“The Debt,” written by Matthew Vaughn, Jane Goldman, Peter Straughan, Assaf Bernstein (original) and Ido Rosenblum (original), directed by John Madden, 114 minutes, rated R.
Conspiracies, both real and fabricated, have helped political thrillers endure in Hollywood for years. But it’s a secret, not a large-scale cover-up, that drives “The Debt,” the new film from John Madden.
In 1966, the three agents were sent on a top secret mission into East Berlin to find a sadistic Nazi war criminal known as the Surgeon of Birkenau (Jesper Christenesen), to bring him to Israel and have him put on trial.
Having been left with no option but to gun down their prisoner in the streets as he attempted to escape (or so they say), the three return to Israel as heroes. Instead of pride, however, Rachel (Jessica Chastain), Stephan (Marton Csokas) and David (Sam Worthington) are overwhelmed with guilt.
Why the guilt? Because their story is a lie, and only three people really know what happened that night. Thirty years later, the truth comes back to haunt them.
“The Debt,” a remake of the 2007 Israeli film “Ha-Hov,” is a well-crafted thriller that builds a mystery and unravels it with perfect timing, flawlessly bouncing back and forth between 1966 and 1997. Madden, as well as screenwriters Matthew Vaughn, Jane Goldman, Peter Straughan, are meticulous in their storytelling, leaving the audience with a desperate need to know what comes next — the crux of any good thriller.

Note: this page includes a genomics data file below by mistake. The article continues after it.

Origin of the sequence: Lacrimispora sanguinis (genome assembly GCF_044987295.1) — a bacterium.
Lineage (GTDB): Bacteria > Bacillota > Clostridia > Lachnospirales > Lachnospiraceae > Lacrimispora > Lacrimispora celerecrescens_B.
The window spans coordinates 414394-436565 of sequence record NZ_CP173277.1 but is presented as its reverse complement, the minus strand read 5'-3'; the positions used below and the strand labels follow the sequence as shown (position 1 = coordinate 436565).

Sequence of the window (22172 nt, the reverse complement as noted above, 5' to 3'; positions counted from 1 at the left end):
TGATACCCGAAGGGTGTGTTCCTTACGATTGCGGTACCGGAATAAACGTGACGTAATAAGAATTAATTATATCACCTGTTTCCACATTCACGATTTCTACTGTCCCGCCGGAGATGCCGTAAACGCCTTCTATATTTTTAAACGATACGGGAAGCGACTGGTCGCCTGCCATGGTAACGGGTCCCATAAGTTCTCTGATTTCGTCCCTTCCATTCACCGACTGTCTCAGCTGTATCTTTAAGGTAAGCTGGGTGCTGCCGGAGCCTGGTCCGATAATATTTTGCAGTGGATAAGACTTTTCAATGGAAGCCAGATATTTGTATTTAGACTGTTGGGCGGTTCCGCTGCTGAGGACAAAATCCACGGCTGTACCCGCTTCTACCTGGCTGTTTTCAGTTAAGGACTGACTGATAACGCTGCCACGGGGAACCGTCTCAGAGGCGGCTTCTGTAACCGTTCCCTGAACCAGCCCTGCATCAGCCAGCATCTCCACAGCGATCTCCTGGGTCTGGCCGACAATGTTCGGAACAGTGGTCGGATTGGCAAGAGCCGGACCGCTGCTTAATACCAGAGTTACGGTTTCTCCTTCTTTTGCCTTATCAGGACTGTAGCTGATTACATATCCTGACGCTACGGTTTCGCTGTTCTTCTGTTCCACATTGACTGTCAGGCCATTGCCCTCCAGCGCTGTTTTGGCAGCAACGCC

The movie also taps into its characters’ psyche, trapping them for days in an run-down East Berlin apartment with their detainee. Although tied up, Dieter Vogel (aka the Sugeron of Birenau), an expert in torture, is able to exploit each of the agents’ personal vulnerabilities to his advantage, bringing the three to the brink of madness.
That emotional weight exhibited in the apartment — the bitterness, dishonor and jealousy lingering from the mission — gets passed on from the younger actors to their elder counterparts — Helen Mirren, Ciaran Hinds and Tom Wilkinson.
But no matter how much I admire Sam Worthington and Tom Wilkinson, I’m reluctant to accept them as Mossad agents from Israel. Here, we find another example of “whitewashing” in Hollywood, and for “The Debt,” which relies heavily on authenticity, it runs the risk of destroying the credibility that it works so hard to establish.
Add to that the film’s final act, which stretches the boundaries of believability just a little too far, and “The Debt” loses some of its luster.
But in an era where nearly every espionage story feels like a Jason Bourne imitation, it’s easy to dismiss the film’s minor flaws and focus on all of the things “The Debt” does so well.
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